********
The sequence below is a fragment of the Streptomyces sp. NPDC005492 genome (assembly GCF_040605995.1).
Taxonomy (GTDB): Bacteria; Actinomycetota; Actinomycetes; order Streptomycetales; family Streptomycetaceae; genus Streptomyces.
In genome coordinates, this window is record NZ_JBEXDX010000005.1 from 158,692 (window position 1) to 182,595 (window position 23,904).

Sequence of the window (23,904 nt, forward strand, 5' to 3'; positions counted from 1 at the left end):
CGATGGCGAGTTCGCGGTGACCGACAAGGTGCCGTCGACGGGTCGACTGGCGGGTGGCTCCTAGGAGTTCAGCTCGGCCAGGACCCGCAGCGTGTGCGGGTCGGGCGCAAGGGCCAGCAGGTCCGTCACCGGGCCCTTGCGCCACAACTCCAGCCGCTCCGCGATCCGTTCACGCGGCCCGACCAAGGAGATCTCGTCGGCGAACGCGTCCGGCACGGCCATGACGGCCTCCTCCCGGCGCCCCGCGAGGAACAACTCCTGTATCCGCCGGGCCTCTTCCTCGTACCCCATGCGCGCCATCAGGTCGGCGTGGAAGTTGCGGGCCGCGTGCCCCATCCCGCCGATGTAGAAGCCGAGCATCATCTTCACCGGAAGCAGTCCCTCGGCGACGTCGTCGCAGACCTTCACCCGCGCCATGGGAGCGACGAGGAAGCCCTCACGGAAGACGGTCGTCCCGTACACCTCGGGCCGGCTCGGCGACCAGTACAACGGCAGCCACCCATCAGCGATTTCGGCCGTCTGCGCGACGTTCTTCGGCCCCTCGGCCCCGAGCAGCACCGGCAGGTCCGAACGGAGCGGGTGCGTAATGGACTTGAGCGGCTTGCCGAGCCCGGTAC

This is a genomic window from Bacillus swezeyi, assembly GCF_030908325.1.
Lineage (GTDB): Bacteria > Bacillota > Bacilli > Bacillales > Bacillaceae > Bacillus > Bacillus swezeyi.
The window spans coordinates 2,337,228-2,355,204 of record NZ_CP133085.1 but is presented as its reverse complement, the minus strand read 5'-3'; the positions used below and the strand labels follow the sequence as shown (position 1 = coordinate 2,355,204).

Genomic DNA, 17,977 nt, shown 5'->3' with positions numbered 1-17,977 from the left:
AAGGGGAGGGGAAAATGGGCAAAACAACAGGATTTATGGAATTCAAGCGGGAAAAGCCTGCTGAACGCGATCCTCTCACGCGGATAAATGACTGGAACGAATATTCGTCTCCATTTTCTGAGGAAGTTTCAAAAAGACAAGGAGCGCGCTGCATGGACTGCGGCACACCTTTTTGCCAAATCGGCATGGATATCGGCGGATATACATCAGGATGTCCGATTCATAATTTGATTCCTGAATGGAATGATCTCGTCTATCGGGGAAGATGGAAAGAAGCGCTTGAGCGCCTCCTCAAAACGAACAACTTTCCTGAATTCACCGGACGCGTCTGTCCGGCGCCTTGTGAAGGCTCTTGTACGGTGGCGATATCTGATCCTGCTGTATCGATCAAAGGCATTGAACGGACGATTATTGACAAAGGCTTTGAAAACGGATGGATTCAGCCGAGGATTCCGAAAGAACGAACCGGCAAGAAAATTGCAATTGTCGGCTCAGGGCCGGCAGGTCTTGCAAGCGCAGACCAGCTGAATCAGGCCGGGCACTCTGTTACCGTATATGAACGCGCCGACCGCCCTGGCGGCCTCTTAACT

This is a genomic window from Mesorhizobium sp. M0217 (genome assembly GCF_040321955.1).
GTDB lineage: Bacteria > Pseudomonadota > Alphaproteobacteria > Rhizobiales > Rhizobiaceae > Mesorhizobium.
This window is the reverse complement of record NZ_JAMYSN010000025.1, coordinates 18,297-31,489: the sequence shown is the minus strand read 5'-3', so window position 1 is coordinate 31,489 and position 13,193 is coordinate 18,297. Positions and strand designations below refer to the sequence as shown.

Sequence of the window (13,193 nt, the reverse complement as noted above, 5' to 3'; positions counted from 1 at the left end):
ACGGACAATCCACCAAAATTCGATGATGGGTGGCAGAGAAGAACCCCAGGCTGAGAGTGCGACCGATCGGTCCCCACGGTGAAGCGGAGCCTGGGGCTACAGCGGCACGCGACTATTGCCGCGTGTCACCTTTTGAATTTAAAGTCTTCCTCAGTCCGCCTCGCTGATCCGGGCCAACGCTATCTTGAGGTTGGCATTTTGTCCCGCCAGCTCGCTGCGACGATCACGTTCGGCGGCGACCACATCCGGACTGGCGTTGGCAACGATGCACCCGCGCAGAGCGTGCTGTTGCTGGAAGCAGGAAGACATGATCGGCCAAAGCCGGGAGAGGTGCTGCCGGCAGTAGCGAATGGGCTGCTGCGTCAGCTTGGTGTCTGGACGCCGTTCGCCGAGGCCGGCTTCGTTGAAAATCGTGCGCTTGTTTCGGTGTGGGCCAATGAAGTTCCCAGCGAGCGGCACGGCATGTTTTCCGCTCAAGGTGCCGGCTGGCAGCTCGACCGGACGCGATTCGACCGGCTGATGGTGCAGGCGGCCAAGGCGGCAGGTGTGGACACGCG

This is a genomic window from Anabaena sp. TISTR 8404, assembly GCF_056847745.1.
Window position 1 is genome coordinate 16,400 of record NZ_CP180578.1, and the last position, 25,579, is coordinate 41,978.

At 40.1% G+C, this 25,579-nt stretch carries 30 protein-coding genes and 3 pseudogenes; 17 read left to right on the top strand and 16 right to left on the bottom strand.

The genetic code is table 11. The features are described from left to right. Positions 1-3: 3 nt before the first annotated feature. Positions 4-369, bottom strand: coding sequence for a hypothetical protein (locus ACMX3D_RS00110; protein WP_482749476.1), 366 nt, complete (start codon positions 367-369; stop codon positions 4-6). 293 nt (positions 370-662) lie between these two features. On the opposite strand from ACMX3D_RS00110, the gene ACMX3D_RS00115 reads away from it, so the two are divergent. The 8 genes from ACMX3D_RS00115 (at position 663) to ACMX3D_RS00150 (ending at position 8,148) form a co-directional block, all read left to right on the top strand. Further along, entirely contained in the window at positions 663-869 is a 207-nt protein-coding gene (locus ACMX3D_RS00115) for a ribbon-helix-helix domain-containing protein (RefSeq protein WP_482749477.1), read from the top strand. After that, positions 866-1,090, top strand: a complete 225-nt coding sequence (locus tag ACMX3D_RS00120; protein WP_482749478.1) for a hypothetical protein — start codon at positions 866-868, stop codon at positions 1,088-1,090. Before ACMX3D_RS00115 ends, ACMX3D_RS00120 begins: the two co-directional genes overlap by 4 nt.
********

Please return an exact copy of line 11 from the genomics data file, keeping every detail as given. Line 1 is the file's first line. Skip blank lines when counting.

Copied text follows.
This is a genomic window from Mesorhizobium sp. M0217 (genome assembly GCF_040321955.1).